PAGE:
- Writer Unboxed - https://writerunboxed.com -

The Fire of Obsession

Obsession is a writer’s way.  We are hard-wired for it, to collect details and study a subject with great intensity, like a four year old who [1]memorizes all the names of all the dinosaurs in all the ages and can recite their diets and sizes and probable colors for hours if you let him.  (And if you let him, you will be his friend for LIFE.)

That does not always mean it’s comfortable.  I have been crazy in love with the ancient Irish and the Black Death and Titanic, with weaving and dyeing, with Faulkner and England and faeries and crop circles and tornados…well, a zillion other things that drove my family and friends crazy. With time, you learn to cover your tracks a bit, cover the twitch, the green glimmer of the eye.

The thing is, you can’t help it.  You don’t say to yourself, “hmm, I think I’ll find out absolutely every single thing I can about black soldiers in World War II, and meanwhile learn 12 billion details about the landing at Normandy, and then drive everyone crazy for six months reciting all the facts I’ve discovered until they wave their hands if anyone so much as mentions 1944 or Jim Crow or Dachau.”  Don’t get her started!

No, it happens because your brain is ripe for a seed.  You find out that we fought Hitler with a segregated freaking Army and your brain says, “WHAT? That’s IMPOSSIBLE!”   And you’re off.

I’m thinking about this because I am currently really obsessed with the Waldo Canyon Fire.  I mean, really, really, really obsessed.  You may have heard about the fire in Colorado Springs a few weeks ago.  A lot of people did.  It was a big fire. It was a fierce fire.  It burned a lot of homes, and devoured one of the most beloved canyons around here (and one of my favorite hiking trails, dang it!)

The thing is, despite the near certainty of what happened happening, none of us were very well educated about fire, and I learned more in five days than I’ve ever learned about anything in my life.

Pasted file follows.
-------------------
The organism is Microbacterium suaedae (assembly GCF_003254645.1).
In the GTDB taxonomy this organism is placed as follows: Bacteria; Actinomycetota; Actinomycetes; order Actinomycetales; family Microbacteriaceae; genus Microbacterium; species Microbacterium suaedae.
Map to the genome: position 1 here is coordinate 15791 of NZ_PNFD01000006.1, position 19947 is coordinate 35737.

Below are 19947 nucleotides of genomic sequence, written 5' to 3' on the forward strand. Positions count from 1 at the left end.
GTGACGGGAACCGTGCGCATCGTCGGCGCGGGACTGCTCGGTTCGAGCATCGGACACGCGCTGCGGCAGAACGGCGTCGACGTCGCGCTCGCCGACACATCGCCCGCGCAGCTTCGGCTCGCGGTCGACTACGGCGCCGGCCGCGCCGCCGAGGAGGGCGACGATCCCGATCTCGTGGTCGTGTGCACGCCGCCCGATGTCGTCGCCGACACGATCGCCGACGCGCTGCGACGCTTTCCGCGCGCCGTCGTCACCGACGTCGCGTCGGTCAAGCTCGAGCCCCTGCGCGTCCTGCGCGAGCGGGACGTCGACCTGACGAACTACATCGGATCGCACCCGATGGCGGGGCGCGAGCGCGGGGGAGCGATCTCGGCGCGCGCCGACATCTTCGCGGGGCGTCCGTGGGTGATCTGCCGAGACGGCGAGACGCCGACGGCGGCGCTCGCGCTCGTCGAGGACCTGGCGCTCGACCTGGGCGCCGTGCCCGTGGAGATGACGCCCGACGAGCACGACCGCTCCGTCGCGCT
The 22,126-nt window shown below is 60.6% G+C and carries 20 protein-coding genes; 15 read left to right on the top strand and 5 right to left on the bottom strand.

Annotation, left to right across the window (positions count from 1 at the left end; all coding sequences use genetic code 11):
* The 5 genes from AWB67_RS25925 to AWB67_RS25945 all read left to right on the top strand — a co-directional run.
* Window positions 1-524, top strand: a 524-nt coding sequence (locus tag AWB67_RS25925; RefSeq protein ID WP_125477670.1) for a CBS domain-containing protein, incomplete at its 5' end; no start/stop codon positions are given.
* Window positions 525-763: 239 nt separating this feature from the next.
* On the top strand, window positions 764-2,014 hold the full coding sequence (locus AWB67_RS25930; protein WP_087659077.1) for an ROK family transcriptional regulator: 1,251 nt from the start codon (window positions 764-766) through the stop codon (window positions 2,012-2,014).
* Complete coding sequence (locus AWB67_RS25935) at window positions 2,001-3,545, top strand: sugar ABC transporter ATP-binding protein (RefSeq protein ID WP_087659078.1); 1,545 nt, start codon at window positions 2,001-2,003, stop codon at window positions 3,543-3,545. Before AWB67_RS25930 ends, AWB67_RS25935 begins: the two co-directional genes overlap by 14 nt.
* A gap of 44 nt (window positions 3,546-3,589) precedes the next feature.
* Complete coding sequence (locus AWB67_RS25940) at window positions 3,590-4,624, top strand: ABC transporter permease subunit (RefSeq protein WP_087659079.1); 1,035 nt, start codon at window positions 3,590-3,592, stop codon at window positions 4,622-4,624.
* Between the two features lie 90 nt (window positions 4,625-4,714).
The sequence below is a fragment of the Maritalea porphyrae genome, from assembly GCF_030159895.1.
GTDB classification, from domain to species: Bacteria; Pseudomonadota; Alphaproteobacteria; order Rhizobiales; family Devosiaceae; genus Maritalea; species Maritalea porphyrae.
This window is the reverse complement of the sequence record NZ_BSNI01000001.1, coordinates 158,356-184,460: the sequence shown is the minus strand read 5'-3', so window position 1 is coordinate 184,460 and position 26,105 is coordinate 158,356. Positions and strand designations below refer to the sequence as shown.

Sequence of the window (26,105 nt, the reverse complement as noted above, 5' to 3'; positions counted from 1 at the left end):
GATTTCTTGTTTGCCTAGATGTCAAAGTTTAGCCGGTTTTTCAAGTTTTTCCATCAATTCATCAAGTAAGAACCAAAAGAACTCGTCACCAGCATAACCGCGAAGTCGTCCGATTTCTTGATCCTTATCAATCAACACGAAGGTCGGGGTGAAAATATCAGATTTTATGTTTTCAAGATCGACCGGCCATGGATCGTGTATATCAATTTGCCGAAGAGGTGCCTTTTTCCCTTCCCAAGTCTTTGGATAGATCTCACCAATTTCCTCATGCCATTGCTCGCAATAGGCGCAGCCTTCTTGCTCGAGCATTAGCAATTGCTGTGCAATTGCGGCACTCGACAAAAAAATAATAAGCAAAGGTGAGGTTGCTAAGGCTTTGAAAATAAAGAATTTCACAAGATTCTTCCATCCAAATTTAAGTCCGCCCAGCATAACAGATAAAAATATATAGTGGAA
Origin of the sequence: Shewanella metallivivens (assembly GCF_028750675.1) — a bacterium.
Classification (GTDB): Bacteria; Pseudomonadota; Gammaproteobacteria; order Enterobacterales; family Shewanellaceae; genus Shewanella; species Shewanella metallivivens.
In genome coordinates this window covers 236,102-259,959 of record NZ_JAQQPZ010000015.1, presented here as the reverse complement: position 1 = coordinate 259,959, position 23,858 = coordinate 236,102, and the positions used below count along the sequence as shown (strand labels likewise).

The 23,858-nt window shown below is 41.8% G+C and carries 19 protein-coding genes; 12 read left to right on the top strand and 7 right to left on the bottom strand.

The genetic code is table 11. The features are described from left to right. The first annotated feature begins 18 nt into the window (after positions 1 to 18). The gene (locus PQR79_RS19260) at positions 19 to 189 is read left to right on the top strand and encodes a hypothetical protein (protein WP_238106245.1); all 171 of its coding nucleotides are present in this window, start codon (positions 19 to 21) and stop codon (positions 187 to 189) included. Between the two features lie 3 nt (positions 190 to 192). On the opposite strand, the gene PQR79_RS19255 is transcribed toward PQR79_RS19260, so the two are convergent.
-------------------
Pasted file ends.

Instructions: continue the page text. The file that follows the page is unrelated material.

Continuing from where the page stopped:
And the girls in the basement are obsessed.  I’m embarrassed, creeping around collecting facts and photos and stories, stashing them away, but I know what this is, and it’s not going away.   It wasn’t just this fire, actually, it’s a few things coming together.  When I visited Australia a few years ago, I was struck by the depth of fear people had for bush fires.  I climbed a mountain that was still scarred badly from a fire that had burned in the late sixties and thought about how fiercely that fire must have burned.  Shortly after I came home, the terrible terrible Black Saturday fires erupted there.  [2]

Layered atop the fire thoughts is–weirdly–the tornado in Joplin, Missouri.  It obsessed me a bit, too.  How do people live with a threat like that, knowing a major storm can just knock down your entire town in a single hour?  I mean, really? How? Freaks me out.

And then fire broke out in my town.  Right outside my office window.  We all watched it like it was tv, smoke billowing up in pink and orange loveliness.  Scary, but not so much, really.

Until it was. Until the fire swept over the mountains and into the city and wiped out a whole neighborhood in twelve hours.

(WHAT? The brain says. THAT’S IMPOSSIBLE! I like, know that neighborhood.  It’s a lot like mine, same houses, same eras, same kitchen cabinets. I spent many an evening on a balcony there, many more in a garden beside it.  I know the streets. THAT’S IMPOSSIBLE.)